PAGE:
Nicole Mitchell – Maroon Cloud

The multi-award winning avant-garde flutist continues to push the envelope through bold new concepts that are ever connected to the jazz tradition, especially those grounded in Chicago’s AACM organization. For this outing, she calls in the considerable talents of fellow-Chicagoan Tomeka Reid, on cello, the free-thinking Cuban pianist Aruan Ortiz, and the adventurous, multi-dimensional vocalist, Fay Victor. The sparks that fly between these seasoned improvisers create another major step in Mitchell’s creative trajectory.

Erroll Garner – Nightconcert

This gem of a recording shows the brilliant and utterly distinctive pianist in a 1964 concert it the rarified air of the beautiful Concertgebouw in Amsterdam. Working seamlessly with bassist Eddie Calhoun and drummer Kelly Martin, Garner puts his beautiful stamp on every composition he visits, whether lesser-known works or the best of the Great American songbook. Terrific liner notes by Nate Chinen.

Woody Shaw – Tokyo ‘81

Another welcome reissue of the blazing trumpet work of Woody Shaw, who died way too young, at the age of 44, in 1989. In spite of his relatively brief career, Shaw has already influenced a couple of generations of young musicians. This 1981 live set features the trombonist Steve Turre, along with one of Shaw’s most remarkable rhythm teams, showcasing the pianist Mulgrew Miller working with bassist Stafford James and the drummer Tony Reedus.

Steve Coleman & Five Elements – Live at the Village Vanguard

Sure to be the top pick of 2018 from many jazz writers, this lively double CD set shows the McArthur winning saxophonist and conceptualist in fast, fluid, and funky delivery of Coleman’s typically complex ideas. The band is amazing, and the terrific live recording shows trumpeter Jonathan Finlayson, guitarist (and Whidbey-Island native) Miles Okasaki, and bassist Anthony Tidd, propelled by stunning drum work from Sean Rickman. This is the top shelf for the shape of jazz today.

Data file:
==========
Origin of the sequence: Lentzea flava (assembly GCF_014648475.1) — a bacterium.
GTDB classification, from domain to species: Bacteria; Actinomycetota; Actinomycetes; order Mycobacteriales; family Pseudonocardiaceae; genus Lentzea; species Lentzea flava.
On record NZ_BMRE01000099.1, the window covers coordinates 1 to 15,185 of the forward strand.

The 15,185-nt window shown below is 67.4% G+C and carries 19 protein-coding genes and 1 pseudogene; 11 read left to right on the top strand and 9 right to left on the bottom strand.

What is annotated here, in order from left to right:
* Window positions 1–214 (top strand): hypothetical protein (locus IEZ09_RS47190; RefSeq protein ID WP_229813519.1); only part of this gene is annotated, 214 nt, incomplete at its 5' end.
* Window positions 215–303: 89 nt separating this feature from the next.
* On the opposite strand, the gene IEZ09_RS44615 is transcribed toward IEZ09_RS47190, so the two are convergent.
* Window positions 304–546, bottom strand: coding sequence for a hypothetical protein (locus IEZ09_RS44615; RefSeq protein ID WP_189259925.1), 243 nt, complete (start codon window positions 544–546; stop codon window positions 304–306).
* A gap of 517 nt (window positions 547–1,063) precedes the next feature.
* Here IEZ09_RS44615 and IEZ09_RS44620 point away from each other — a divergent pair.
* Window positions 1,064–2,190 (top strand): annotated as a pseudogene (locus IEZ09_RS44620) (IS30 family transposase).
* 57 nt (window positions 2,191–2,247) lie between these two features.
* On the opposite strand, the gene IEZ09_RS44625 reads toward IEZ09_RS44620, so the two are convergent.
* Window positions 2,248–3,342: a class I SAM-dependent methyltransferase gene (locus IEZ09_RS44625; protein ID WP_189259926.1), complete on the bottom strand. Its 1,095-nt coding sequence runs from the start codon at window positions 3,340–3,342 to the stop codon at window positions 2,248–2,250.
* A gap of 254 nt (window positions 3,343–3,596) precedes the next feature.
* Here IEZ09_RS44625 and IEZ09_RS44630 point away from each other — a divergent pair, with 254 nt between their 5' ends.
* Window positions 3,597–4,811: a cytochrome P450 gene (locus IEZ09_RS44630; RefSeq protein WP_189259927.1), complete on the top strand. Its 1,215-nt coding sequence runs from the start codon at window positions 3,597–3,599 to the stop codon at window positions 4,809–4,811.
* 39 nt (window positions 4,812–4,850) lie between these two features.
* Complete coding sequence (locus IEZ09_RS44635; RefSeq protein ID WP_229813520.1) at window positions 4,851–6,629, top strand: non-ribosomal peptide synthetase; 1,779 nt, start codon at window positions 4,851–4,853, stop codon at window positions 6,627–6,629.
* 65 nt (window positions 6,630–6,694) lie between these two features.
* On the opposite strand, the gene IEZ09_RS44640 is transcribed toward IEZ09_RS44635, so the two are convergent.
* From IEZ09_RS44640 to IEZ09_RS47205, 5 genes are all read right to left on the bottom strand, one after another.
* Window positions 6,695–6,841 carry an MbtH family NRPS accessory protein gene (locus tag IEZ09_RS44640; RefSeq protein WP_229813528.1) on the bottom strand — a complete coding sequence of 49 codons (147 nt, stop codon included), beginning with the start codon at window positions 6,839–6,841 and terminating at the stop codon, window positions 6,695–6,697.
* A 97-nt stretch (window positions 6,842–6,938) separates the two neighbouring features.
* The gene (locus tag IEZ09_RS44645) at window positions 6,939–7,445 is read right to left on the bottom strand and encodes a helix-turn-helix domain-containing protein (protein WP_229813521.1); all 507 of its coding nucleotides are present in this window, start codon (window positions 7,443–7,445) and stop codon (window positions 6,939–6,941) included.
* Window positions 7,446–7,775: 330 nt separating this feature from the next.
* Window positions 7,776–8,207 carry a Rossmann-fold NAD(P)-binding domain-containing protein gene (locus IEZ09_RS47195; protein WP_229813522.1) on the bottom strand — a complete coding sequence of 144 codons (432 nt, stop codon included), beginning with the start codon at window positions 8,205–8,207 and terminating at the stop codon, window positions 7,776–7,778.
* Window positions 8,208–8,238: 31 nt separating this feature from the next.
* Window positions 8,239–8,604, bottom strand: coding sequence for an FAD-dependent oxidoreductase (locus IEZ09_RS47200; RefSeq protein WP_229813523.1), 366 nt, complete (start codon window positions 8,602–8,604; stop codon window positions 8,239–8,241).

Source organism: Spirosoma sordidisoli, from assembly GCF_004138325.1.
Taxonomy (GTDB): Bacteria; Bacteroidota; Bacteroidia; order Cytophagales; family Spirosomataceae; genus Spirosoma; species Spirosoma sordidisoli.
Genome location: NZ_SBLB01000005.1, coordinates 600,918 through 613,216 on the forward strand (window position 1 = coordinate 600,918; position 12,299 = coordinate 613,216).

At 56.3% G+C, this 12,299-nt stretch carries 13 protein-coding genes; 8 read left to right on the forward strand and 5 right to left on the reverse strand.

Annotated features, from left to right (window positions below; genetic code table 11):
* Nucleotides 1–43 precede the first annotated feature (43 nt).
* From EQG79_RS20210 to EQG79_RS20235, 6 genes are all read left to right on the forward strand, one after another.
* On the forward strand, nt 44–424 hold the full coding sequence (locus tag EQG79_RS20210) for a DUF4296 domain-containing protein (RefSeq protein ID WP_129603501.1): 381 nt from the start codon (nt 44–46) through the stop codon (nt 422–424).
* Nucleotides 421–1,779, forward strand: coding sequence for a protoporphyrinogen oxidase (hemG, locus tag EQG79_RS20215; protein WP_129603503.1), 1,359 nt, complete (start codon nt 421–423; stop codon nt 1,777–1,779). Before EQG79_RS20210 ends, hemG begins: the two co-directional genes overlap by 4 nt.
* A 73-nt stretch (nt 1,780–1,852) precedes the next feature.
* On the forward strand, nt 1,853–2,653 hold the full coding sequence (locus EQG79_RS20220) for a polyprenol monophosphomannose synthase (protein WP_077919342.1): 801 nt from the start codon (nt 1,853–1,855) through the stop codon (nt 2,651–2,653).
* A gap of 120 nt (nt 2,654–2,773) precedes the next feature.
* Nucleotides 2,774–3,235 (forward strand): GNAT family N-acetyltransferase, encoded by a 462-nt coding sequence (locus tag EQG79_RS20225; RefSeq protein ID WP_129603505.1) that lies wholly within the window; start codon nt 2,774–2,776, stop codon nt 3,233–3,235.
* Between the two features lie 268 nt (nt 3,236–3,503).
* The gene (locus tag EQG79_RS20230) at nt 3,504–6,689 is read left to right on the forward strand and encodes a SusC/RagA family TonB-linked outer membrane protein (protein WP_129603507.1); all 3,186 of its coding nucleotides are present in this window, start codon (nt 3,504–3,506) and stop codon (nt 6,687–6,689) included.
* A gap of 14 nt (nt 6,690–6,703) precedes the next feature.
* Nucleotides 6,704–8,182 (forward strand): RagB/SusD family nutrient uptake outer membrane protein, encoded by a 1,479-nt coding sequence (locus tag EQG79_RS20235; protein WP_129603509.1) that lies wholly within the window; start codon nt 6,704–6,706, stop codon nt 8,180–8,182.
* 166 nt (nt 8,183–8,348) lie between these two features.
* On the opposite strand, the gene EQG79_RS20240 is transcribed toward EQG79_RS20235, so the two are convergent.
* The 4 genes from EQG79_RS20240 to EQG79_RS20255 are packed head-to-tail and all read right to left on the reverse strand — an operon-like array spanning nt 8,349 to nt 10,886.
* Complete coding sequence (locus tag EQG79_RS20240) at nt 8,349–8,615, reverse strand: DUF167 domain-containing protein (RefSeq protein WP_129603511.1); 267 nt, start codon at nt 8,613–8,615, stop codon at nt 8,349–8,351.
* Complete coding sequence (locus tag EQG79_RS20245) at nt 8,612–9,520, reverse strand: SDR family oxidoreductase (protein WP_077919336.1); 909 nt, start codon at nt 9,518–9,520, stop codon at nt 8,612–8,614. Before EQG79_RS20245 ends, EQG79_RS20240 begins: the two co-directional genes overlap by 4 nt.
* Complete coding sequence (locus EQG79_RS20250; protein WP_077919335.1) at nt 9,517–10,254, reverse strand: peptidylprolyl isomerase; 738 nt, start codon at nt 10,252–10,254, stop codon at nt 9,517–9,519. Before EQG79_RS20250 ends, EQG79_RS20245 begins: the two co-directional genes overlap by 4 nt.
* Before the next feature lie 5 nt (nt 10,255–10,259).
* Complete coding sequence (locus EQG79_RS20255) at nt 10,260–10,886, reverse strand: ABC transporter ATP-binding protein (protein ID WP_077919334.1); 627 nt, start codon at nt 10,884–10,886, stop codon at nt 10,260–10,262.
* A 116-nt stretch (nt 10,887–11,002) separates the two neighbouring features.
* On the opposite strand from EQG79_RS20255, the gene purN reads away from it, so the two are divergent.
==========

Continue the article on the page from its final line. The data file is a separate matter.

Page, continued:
J.D. Allen – Lovestone

The powerful and prolific tenor saxophonist embellishes his established working trio of bassist Gregg August and drummer Rudy Royston, by calling in the multi-leveled skills of guitarist Liberty Ellman. Allen brings his own distinctive sound to any music; whether his own originals or covers from the songbook, and he does it in the true jazz spirit of honoring the tradition while pushing to extend its boundaries.

Cecile McLorin Salvant – The Window

Continuing her ascent as one of the most remarkable vocalists in jazz, McLorin Salvant showcases he prodigious talents here in one of the most vulnerable settings possible, singing in free fall with only a piano accompaniment. Young pianist Sullivan Fortner is a super-capable and like-minded collaborator here, embellishing the tensions and dramas where needed, and pulling all of the way back when the time is right. Saxophonist Melissa Aldana guests on one track, adding a fleeting texture to an almost-whispered version of Jimmy Rowles’ beautiful composition, The Peacocks.

Luciana Souza – The Book of Longing

The stunning voice of Brazilian vocalist Luciano Souza lends itself well to intelligent, expressive work done in the spare company of just one or two excellent accompanists. She also has the erudition and the talent to interpret poetry within her own compositional framework. Included here, accompanied by just acoustic guitar and bass, are three of her own works, four poems by Leonard Cohen, one each by Emily Dickinson, Christina Rossetti, and Edna St. Vincent Millay.

Holly Cole – Holly

In spite of a reputation as one of the finest jazz vocalists, Toronto-based Holly Cole seems to record seldom, and performs less. But, as Jazz Times magazine says, “quality beats quantity.” With a terrific band, augmented by even better guest artists, this turn from Cole breathes new life into a series of jazz standards, a wryly appropriate Mose Allison song, and a couple of seldom-heard numbers associated — oddly enough, but probably not coincidentally — with both Dean Martin and Jerry Lewis.

Shamie Royston – Beautiful Liar

This is the second release for the pianist Shamie Royston. A terrific instrumentalist and even better bandleader, Royston give plenty of space to group members, all within the context of the music. The rhythm section carries the day here, but any section with the incredible drummer Rudy Ryston (Shamie’s husband) is going to be on point. The music is soulful and beautifully constructed, with 9 tracks written by Shamie Royston, and the 10th, a cover of Bill Wither’s luminous classic, Lovely Day.” And it is.

Tiffany Austin – Unbroken

Based in the San Francisco Bay area, Austin is a young vocalist whose 2105 debut release, Nothing But Soul won wide acclaim. For this second release, she teams with a stellar group of musicians, including pianist Cyrus Chestnut, bassist Rodney Whitaker, and drummer Carl Allen, who are occasionally augmented by horns. The music is deep, soulful, and occasionally bluesy, embracing darker historical subjects in a way that evokes and reflects on today’s social issues. Unbroken marks Austin as a jazz vocalist with something to say and a career to keep an eye on.